FERRYHILL TRAM ROUTE - Whinhill
Road to Castle Street.
The Original Brewery was near the Craiglug Ferry
Gordon George & Co. Ferryhill Brewery Aberdeen
Village - from Slums to a Dreaming Spire
Dee Village (also known as Potter's Creek - formerly the Holburn stream before it entered the Dee) on the site covered by the Aberdeen Corporation's Electricity Works, Millburn Street. Dee Village was a self contained hamlet located at the bottom of Crown Street. Originally Dee Village had grown up to cater for the workers of the nearby pottery and brick works in the Clayhills. The photograph was taken in 1898 just prior to the demolition of the complete village to make way for the new electricity station at Millburn Street.
The area of this site has
potential archaeological and historical importance because of its association
over a long period with pottery
is known that bricks, tiles and pottery were manufactured in this area, known as
from at least the 18th century.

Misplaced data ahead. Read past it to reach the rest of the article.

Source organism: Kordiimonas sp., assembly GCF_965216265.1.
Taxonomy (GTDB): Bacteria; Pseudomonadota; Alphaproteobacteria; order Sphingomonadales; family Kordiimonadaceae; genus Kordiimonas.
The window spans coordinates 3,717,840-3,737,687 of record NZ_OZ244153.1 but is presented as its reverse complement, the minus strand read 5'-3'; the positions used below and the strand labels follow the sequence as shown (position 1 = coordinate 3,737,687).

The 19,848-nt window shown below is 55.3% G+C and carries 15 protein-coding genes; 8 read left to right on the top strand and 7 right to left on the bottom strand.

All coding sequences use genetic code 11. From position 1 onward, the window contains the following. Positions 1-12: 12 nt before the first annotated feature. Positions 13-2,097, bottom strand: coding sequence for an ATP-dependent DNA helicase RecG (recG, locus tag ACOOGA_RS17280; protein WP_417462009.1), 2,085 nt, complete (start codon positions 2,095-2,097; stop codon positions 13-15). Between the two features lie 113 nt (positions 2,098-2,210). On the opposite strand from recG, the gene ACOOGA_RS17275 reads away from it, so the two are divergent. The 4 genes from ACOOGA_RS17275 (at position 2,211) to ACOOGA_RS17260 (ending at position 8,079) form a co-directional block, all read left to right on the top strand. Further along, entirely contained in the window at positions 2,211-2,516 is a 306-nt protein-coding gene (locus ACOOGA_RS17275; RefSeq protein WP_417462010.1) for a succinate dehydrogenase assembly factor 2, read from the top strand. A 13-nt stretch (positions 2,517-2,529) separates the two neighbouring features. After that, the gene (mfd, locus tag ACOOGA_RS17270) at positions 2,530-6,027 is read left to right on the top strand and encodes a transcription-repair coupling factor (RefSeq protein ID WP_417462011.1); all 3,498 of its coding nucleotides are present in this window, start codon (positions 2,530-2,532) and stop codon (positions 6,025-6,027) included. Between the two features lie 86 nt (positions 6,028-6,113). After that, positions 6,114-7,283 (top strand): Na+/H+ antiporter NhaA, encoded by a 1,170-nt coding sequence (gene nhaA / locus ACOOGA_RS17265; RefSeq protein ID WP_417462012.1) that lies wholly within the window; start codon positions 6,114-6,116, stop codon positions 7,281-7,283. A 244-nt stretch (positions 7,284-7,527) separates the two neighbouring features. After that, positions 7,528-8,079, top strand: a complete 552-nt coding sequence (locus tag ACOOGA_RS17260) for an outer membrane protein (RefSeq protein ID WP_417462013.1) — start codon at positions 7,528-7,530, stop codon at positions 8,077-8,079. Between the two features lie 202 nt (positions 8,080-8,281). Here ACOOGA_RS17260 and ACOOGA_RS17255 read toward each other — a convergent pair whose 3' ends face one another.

It was part of the Harbour improvement scheme that the Inches should be made up far enough to be above the level of the highest spring tides, and to shut up all water ways between the Dee and the Harbour. Of these there were two, one coming in about Commerce Street, and another farther west. The former took often a large quantity of the river water when the tide began to ebb, and the salmon fishers had to be compounded with before it could be shut up. The other was valued by the Brickmakers at Clayhill, because by it they could get coals brought to the works either by the Dee, or by the harbour at spring tides. To satisfy them the pier was carried as far as Poynernook, with a channel alongside.
Alexander Brown and James Chalmers, papermakers Aberdeen
Ferryhill Primary School
with questions or comments about the design
of this web site.